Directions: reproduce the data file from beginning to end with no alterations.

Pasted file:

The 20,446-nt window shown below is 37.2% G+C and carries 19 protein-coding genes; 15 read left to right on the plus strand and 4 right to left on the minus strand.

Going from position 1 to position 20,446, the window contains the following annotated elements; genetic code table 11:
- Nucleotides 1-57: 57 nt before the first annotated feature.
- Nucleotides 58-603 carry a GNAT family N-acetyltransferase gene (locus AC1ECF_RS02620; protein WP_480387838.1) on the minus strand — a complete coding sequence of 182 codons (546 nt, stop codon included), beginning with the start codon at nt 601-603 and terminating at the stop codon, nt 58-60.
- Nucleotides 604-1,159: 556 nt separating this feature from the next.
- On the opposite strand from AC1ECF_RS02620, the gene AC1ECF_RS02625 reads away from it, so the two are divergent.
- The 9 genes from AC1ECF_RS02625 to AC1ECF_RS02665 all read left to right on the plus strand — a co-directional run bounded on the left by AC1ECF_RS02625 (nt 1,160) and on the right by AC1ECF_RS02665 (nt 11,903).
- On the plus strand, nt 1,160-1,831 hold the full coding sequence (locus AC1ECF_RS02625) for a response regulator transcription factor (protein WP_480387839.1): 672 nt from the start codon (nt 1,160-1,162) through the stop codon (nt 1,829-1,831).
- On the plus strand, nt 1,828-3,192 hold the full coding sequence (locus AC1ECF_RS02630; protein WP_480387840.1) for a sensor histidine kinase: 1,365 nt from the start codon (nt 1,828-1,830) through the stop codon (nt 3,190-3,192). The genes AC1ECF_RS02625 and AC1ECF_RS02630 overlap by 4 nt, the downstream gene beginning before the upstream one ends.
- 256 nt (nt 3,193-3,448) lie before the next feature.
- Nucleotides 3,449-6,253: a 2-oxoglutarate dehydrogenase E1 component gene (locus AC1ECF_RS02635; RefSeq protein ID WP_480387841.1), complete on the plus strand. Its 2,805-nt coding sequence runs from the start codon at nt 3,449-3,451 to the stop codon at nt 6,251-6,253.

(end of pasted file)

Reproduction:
The 20,446-nt window shown below is 37.2% G+C and carries 19 protein-coding genes; 15 read left to right on the plus strand and 4 right to left on the minus strand.

Going from position 1 to position 20,446, the window contains the following annotated elements; genetic code table 11:
- Nucleotides 1-57: 57 nt before the first annotated feature.
- Nucleotides 58-603 carry a GNAT family N-acetyltransferase gene (locus AC1ECF_RS02620; protein WP_480387838.1) on the minus strand — a complete coding sequence of 182 codons (546 nt, stop codon included), beginning with the start codon at nt 601-603 and terminating at the stop codon, nt 58-60.
- Nucleotides 604-1,159: 556 nt separating this feature from the next.
- On the opposite strand from AC1ECF_RS02620, the gene AC1ECF_RS02625 reads away from it, so the two are divergent.
- The 9 genes from AC1ECF_RS02625 to AC1ECF_RS02665 all read left to right on the plus strand — a co-directional run bounded on the left by AC1ECF_RS02625 (nt 1,160) and on the right by AC1ECF_RS02665 (nt 11,903).
- On the plus strand, nt 1,160-1,831 hold the full coding sequence (locus AC1ECF_RS02625) for a response regulator transcription factor (protein WP_480387839.1): 672 nt from the start codon (nt 1,160-1,162) through the stop codon (nt 1,829-1,831).
- On the plus strand, nt 1,828-3,192 hold the full coding sequence (locus AC1ECF_RS02630; protein WP_480387840.1) for a sensor histidine kinase: 1,365 nt from the start codon (nt 1,828-1,830) through the stop codon (nt 3,190-3,192). The genes AC1ECF_RS02625 and AC1ECF_RS02630 overlap by 4 nt, the downstream gene beginning before the upstream one ends.
- 256 nt (nt 3,193-3,448) lie before the next feature.
- Nucleotides 3,449-6,253: a 2-oxoglutarate dehydrogenase E1 component gene (locus AC1ECF_RS02635; RefSeq protein ID WP_480387841.1), complete on the plus strand. Its 2,805-nt coding sequence runs from the start codon at nt 3,449-3,451 to the stop codon at nt 6,251-6,253.